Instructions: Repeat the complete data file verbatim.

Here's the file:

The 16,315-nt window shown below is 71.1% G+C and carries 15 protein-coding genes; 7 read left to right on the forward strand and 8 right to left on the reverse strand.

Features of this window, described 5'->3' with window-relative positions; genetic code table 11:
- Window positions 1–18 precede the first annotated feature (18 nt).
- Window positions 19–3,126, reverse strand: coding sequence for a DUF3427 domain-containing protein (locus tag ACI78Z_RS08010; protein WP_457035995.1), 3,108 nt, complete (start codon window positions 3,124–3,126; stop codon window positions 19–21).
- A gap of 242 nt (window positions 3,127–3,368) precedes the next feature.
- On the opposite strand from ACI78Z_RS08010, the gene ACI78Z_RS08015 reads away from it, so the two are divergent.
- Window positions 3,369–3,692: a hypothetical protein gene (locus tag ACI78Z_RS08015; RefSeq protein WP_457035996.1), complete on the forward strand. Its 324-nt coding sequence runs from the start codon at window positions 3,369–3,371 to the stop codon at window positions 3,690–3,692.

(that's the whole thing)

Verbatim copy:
The 16,315-nt window shown below is 71.1% G+C and carries 15 protein-coding genes; 7 read left to right on the forward strand and 8 right to left on the reverse strand.

Features of this window, described 5'->3' with window-relative positions; genetic code table 11:
- Window positions 1–18 precede the first annotated feature (18 nt).
- Window positions 19–3,126, reverse strand: coding sequence for a DUF3427 domain-containing protein (locus tag ACI78Z_RS08010; protein WP_457035995.1), 3,108 nt, complete (start codon window positions 3,124–3,126; stop codon window positions 19–21).
- A gap of 242 nt (window positions 3,127–3,368) precedes the next feature.
- On the opposite strand from ACI78Z_RS08010, the gene ACI78Z_RS08015 reads away from it, so the two are divergent.
- Window positions 3,369–3,692: a hypothetical protein gene (locus tag ACI78Z_RS08015; RefSeq protein WP_457035996.1), complete on the forward strand. Its 324-nt coding sequence runs from the start codon at window positions 3,369–3,371 to the stop codon at window positions 3,690–3,692.